Season 4 focuses a lot on reflection. Without that shining beacon of hope, people have to take things as they are. Society is imperfect — as it always is and always has been. The villains they’ve faced have made some valid points about the falsehood of their world, the way people are treated, and the way some folks on top have been acting. Season 5 continues this theme with the villains getting their own arc that feels more like a hero's journey for a group of outcasts than it does a nefarious tale of evildoers. 


RELATED: Get To Know the Paranormal Liberation Front From My Hero Academia


The fifth season also has Endeavor facing members of his family and dealing with the fact that everyone has a different perspective of him. Natsuo, Shoto's older brother, can barely be in the same room as his father. Fuyumi, Shoto's older sister, is trying to have some semblance of family. As for Shoto, well, he's somewhere in the middle, able to acknowledge his dad as a good hero while also telling him, to his face, that he sucks as a parent. Endeavor has a long way to go to mend any of the relationships he ruined and that's exactly the point. Forgiveness has to be earned and accountability is crucial. This is something Endeavor himself states as a fact when talking to his children.

When I first saw Endeavor I was appalled that he was in the number two spot. In fact, I thought he was on the same level as the villains. I thought Stain was absolutely right in sneering at a man like him, and now? That very man is in the number one spot, standing as society’s symbol and leading the charge in an all-out war in Season 6. That’s why watching him try is exactly what’s needed, both after All Might’s retirement and just as a general message for viewers.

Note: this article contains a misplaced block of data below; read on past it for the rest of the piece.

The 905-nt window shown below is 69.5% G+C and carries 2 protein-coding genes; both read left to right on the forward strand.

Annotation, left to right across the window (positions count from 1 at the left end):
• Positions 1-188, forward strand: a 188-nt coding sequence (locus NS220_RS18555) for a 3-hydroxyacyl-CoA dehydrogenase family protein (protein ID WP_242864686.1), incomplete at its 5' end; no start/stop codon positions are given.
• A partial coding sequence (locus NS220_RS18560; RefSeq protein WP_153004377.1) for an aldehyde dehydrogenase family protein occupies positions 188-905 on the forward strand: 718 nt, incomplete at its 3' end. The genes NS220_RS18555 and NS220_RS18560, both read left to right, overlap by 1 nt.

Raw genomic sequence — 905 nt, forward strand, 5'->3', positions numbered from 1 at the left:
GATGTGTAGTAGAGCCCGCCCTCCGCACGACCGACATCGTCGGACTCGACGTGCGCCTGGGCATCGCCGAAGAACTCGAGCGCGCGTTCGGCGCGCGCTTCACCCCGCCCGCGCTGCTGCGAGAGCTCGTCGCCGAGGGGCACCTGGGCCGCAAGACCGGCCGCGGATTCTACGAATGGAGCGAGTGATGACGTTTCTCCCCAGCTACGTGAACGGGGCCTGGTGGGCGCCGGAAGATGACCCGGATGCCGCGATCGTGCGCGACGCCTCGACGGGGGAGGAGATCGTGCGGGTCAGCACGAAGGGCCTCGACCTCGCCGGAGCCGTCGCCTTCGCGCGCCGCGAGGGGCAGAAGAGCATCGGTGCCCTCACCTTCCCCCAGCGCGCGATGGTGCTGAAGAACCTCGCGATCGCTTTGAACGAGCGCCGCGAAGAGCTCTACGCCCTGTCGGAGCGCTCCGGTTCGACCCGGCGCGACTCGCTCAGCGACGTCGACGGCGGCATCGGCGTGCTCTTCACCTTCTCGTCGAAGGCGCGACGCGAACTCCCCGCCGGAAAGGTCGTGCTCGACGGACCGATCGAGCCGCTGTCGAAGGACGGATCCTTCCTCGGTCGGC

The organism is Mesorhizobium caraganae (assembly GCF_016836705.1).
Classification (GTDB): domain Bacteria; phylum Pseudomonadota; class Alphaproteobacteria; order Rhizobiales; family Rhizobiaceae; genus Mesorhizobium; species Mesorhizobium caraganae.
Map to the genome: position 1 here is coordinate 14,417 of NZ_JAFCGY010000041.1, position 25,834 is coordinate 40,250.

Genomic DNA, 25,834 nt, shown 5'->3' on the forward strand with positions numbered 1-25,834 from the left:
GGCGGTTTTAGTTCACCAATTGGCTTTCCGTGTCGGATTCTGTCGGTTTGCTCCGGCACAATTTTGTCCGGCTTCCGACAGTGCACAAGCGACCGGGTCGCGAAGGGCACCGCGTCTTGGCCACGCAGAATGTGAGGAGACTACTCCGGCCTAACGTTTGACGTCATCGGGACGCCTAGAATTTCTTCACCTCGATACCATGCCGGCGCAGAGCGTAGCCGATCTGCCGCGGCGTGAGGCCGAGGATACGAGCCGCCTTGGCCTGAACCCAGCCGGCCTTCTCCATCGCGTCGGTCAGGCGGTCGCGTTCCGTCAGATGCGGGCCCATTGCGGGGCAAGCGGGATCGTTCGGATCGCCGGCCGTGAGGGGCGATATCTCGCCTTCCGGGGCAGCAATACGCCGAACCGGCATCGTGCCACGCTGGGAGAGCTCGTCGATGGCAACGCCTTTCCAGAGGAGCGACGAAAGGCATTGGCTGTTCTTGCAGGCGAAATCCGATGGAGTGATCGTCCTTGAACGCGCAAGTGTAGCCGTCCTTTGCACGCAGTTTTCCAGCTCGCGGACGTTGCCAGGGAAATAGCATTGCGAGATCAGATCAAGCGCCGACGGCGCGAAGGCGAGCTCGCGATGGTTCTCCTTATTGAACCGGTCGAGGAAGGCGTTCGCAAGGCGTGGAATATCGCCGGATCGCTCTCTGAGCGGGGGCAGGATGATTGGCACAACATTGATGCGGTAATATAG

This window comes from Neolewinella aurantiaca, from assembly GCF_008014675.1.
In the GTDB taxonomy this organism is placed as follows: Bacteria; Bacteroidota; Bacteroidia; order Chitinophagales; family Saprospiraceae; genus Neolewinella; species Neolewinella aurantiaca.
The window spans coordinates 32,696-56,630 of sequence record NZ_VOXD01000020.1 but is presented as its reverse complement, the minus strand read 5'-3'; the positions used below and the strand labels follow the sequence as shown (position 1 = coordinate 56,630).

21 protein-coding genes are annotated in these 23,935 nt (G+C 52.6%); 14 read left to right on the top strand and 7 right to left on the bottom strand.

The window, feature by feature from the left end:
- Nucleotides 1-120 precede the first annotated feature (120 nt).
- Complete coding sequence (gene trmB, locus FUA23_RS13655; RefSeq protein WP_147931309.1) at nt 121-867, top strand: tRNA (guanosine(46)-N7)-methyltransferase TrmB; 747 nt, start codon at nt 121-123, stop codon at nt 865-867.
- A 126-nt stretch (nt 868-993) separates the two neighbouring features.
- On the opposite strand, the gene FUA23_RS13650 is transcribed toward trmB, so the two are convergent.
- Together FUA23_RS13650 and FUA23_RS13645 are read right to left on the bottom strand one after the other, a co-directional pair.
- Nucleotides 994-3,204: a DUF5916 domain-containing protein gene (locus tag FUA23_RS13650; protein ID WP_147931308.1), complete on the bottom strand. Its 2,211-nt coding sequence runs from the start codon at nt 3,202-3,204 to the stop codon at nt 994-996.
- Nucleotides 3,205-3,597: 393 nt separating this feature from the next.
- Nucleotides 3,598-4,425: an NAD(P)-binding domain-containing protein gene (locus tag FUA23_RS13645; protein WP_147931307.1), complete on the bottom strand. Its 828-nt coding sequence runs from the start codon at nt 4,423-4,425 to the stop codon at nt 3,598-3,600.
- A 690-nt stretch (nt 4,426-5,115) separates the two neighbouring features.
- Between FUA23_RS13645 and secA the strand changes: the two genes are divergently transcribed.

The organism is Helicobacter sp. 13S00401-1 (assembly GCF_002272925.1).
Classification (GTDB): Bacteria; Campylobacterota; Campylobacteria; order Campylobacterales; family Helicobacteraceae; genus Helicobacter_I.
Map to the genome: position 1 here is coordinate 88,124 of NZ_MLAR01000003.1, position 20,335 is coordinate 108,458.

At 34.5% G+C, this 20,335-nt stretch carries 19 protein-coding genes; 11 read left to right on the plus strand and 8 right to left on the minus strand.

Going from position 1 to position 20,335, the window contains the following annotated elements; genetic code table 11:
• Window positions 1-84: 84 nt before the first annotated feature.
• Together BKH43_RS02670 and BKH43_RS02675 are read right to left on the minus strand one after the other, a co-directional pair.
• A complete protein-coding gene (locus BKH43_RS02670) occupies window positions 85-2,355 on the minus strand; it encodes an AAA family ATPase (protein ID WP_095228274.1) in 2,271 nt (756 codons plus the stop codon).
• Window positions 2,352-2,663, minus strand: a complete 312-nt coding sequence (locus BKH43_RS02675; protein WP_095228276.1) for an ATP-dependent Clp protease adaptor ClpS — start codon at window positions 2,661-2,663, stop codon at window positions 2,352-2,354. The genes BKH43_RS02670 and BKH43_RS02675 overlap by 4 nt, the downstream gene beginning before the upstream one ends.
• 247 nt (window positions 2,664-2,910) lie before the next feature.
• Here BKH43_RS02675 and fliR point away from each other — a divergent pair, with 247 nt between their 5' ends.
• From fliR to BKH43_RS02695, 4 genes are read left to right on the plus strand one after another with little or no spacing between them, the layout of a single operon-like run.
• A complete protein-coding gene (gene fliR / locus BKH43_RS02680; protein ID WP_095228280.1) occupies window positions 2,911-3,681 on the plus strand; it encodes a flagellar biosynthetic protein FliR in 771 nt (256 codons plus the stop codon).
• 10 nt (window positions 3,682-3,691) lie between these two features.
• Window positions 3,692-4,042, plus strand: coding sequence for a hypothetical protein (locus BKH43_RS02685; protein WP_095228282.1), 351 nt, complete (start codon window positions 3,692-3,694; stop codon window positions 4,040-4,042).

Change Is Necessary


Endeavor and Natsu in My Hero Academia Natsuo


Endeavor dealing with his past, trying to figure out what to do, realizing that he won’t be instantly forgiven (if ever), and learning that he has to do things his own way is perfect. His attempts to be nice are laughable because that’s not who he is. At the end of the day, he has to be himself, otherwise, it’s not genuine. If you’ve ever had someone wrong you, you know that the key to redemption is not the apology, but changed behavior — not to be confused with a change in character. Endeavor can still be a muscled sourpuss AND work to be a better person.


RELATED: My Hero Academia's Season 6 Ending Sequence Changes With the War


What’s truly great about Endeavor's story is that instead of flooding us with apologies and empty promises he takes action. He knows he’s flawed so he’s working to fix that. When he takes on that High-End Nomu at the end of Season 4 he realizes that he’s actually fighting his old self, and he’s come to hate who he used to be. 


Endeavor is doing something that is sorely lacking in many people’s idea of redemption — he’s holding himself accountable and making necessary changes. Whether or not Shoto and the rest of the Todoroki family will forgive him is up in the air. Honestly, that's not the point of Endeavor’s story. He went so far as to tell Natsuo that he doesn't need to be forgiven at all. In the grand scheme of things Endeavor’s not just doing this for Shoto or his family, he’s doing this for himself and for society so he can truly be a worthy number-one hero. 


This article written by Briana Lawrence was originally published on the Funimation blog on May 21, 2020. It has been updated to include information from Season 5 and 6 of My Hero Academia.




Briana Lawrence is the Senior EN Features Editor here at Crunchyroll. When she’s not writing she’s taking care of her three butthead cats and playing Hades for the 100th time. You can check out her writings and her book series over at her website and give her a shout-over on Twitter.  

Other Top News

Sort by: